While a considerable amount of work has already been done, the delay gives us the opportunity to progress development of the necessary regulations and to prepare supporting guidelines and explanatory material. I understand the previous session has covered the mechanics of the new Bill in detail so I won't repeat it here but I will say that I am pleased at the prospect of this new legislative framework bringing New Zealand into line with international best practice.

Food-borne illness continues to be a huge issue in this country and we are determined to combat what are unacceptable statistics for a developed nation. Those statistics not only represent the obvious impact on individuals and their families, but also represent a major brake on workplace productivity and on the economy as a whole. The Food Bill is an excellent platform for reducing the effects of food borne illness on the health of our families and our economy.

When the new rules come into force, most commercial businesses selling or serving food will be required to operate Food Control Plans that document their food safety practices. These will help business operators ensure that their customers’ expectations of food safety are met in a way that is appropriate to their business.

It is encouraging to see that 58 out of 73 Territorial Authorities throughout the country - or nearly 80 percent – have chosen to join up to the voluntary implementation programme, which will see the option of early registration of the new Food Control Plans available to most food service businesses in New Zealand. This level of uptake by local government will ensure we don't lose the enthusiasm and momentum that has been built up over the past four years of policy development, and that the agreed changes get underway without further delay.

The feedback we are getting already shows that there’s a willingness by the food industry to pick up Food Control Plans in this ‘voluntary’ period. The current Plan for the Food Service and Catering sectors has been extensively trialled and has had considerable industry input, so we're confident it’s comprehensive and practical. Good businesses will already be doing most of what's required by the plans; but if their broader voluntary uptake of this risk management approach can help achieve a further reduction in New Zealand's level of food-borne illness then it's worth the effort.

Despite the positive feedback on the voluntary programme, there is a considerable amount of misinformation out there. With the implementation of the new provisions still months away, I am hearing stories of people who are running cake stalls and sausage sizzles, bring-a-plate or pot-luck events, or providing a few hot pies and chips required to sustain the liquor licence at their local sports clubs, being told that the authorities will come and inspect their kitchens and require them to have Food Control Plans. Some have been told they will have to have their kitchens at home inspected as well. This will not happen. Let me repeat the guidance provided to the NZFSA in its mandate, where it says that it must:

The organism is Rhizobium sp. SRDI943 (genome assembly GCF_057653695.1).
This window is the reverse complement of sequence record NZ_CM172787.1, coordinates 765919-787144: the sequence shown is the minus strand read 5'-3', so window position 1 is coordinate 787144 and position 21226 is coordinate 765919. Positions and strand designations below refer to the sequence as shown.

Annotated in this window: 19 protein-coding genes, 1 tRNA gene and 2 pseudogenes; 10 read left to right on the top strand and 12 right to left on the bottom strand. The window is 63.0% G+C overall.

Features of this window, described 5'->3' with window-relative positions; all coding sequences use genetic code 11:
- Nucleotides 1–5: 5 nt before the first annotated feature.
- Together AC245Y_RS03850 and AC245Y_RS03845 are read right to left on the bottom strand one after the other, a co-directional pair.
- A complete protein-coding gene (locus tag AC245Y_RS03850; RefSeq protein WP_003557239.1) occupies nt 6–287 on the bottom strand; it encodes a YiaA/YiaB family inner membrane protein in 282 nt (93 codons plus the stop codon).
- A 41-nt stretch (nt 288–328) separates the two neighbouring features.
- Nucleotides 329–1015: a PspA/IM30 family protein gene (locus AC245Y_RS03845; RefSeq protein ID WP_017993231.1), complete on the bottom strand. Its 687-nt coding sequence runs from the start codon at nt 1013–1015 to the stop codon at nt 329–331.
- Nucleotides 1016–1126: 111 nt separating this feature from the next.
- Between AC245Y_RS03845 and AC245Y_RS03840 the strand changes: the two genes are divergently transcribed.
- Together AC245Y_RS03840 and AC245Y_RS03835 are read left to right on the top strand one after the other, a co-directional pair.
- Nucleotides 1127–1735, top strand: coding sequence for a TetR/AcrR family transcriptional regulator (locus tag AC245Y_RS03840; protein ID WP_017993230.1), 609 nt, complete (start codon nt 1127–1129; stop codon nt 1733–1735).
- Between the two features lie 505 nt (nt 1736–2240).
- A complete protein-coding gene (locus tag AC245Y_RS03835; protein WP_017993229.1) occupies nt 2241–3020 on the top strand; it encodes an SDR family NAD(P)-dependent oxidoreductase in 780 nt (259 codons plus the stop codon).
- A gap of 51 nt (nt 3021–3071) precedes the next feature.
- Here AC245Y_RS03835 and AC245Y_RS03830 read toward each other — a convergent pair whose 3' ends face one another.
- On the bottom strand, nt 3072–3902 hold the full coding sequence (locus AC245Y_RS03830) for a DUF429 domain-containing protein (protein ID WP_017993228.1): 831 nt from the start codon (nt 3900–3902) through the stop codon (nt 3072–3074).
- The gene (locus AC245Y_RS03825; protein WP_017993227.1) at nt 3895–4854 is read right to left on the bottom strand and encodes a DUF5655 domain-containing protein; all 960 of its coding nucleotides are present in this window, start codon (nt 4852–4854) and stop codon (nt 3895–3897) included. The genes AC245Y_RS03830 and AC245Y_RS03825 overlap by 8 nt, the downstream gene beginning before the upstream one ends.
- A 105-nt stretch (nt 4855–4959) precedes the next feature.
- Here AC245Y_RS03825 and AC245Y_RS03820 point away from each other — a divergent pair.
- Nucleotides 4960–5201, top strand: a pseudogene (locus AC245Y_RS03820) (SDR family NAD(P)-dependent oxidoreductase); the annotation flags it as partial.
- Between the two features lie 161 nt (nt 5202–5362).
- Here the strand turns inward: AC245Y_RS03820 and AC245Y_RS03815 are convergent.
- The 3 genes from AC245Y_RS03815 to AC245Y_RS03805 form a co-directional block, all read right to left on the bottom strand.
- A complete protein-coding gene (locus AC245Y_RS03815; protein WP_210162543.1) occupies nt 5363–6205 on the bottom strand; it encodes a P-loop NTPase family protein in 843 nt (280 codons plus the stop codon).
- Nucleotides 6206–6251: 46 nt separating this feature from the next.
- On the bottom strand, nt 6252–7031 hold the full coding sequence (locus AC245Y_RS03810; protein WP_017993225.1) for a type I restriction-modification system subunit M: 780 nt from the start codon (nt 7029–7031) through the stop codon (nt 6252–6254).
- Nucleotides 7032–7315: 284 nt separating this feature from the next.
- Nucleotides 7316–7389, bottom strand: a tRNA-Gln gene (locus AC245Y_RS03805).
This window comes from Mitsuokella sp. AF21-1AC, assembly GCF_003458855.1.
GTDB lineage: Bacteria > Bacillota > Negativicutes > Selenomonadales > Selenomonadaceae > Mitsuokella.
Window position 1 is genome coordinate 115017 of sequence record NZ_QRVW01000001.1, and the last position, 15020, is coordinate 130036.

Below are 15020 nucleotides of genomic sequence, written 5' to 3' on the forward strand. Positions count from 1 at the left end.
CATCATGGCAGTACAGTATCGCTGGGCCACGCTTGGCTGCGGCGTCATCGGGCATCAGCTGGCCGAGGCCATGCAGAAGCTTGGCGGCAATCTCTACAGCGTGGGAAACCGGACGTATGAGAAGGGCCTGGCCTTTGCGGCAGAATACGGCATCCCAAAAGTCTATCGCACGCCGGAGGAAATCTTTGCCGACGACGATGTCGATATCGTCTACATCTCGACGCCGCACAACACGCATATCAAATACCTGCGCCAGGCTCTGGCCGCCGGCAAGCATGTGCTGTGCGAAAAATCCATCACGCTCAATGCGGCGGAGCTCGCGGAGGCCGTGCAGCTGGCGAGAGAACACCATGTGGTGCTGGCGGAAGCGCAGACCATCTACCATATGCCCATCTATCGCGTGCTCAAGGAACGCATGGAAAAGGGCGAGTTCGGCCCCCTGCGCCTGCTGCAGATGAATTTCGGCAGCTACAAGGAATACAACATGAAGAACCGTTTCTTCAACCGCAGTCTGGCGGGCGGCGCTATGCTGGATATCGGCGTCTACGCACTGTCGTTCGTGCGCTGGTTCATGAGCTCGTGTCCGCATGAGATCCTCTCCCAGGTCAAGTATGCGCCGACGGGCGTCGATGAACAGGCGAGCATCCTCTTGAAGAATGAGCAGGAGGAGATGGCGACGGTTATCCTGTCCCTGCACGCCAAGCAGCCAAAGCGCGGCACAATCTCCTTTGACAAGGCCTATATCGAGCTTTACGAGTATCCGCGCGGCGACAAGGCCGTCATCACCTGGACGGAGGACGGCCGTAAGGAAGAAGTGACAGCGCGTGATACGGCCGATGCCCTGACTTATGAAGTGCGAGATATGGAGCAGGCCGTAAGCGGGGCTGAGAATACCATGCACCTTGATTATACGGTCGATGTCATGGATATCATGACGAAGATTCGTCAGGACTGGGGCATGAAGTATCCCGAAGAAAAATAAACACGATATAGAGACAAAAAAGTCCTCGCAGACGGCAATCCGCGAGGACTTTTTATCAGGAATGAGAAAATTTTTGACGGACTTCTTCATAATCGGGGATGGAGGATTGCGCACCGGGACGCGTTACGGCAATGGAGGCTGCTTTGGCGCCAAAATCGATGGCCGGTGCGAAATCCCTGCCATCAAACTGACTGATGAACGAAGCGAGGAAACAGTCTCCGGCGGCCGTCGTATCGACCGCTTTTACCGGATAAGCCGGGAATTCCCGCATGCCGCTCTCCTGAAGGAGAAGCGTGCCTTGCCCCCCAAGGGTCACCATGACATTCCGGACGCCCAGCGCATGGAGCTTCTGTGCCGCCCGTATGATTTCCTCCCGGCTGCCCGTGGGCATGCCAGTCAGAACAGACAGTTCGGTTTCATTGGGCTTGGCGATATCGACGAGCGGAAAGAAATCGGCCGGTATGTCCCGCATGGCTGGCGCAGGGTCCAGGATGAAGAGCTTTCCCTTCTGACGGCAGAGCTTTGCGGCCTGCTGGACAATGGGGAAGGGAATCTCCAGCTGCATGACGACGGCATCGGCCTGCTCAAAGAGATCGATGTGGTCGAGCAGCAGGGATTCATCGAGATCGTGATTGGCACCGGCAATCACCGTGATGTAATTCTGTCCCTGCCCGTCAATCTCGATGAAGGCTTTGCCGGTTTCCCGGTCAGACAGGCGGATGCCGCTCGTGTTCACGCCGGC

"recognise that there are New Zealand customs and practices that involve the non-commercial hunting, gathering and/or preparation of food where the public does not expect regulatory intervention."

NZFSA is all about risk management and we are not going to apply regulation where it is not required. That is not to say we won't act where we need to – obviously the tutin-infected honey sold by a hobbyist is a case in point.

But sausage sizzles, cake stalls, school and church fairs, bring-a-plate events and pot-luck dinners are all a quintessential part of Kiwi life and they will not be regulated by Food Control Plans. Not now, not ever, never. Can I be clearer? But because we are dedicated to helping everyone enjoy these time-honoured and iconic Kiwi activities, we will continue to give free guidance on safe food handling practices to anyone involved in these activities. And if that guidance is not followed, then there are no consequences, as the unregulated activities are not covered by the offence and penalty provisions in the Bill. If I sound frustrated it is because this nonsense, some of which has been generated to create the impression that clubs and businesses need to hire a consultant when they don't, has been the main reason why the Bill has not been introduced. I trust I have made it crystal clear that the Kiwi way of life as we know it is not about to come to an end.

Free guidance will also be provided to operators of Bed and Breakfast establishments, who will also be exempt from having Food Control Plans because they pose a low risk to their customers and single operators cater for a reasonably low number of people. This approach is a great example of the flexible and responsive approach the new regime will put in place. The ‘one-size-fits-all’ approach just isn’t feasible in our modern food economy. .

International standard setting
As well as its work in the development of a new domestic food regime, NZFSA continues to make a great contribution in the international food standard setting arena.
We see a strong, efficient and well resourced Codex as being critical to promoting the development of international food safety standards for protecting the health of consumers in an increasingly globalised world.

Through our leadership of the Codex Committee on Meat Hygiene and the Committee on Milk and Milk products we have actively promoted the development of international standards based soundly on science and risk assessment. The current work on establishing international guidelines for the control of Campylobacter and Salmonella in poultry meat is another example of New Zealand playing a leading role in the development of international food safety standards for a major food product. And may I use reference to the international standard to pay tribute to the industry association here in New Zealand – the Poultry Industry Association of NZ – which is helping us put this into practice with a Campylobacter Reduction Strategy which is already making real inroads into addressing this serious problem.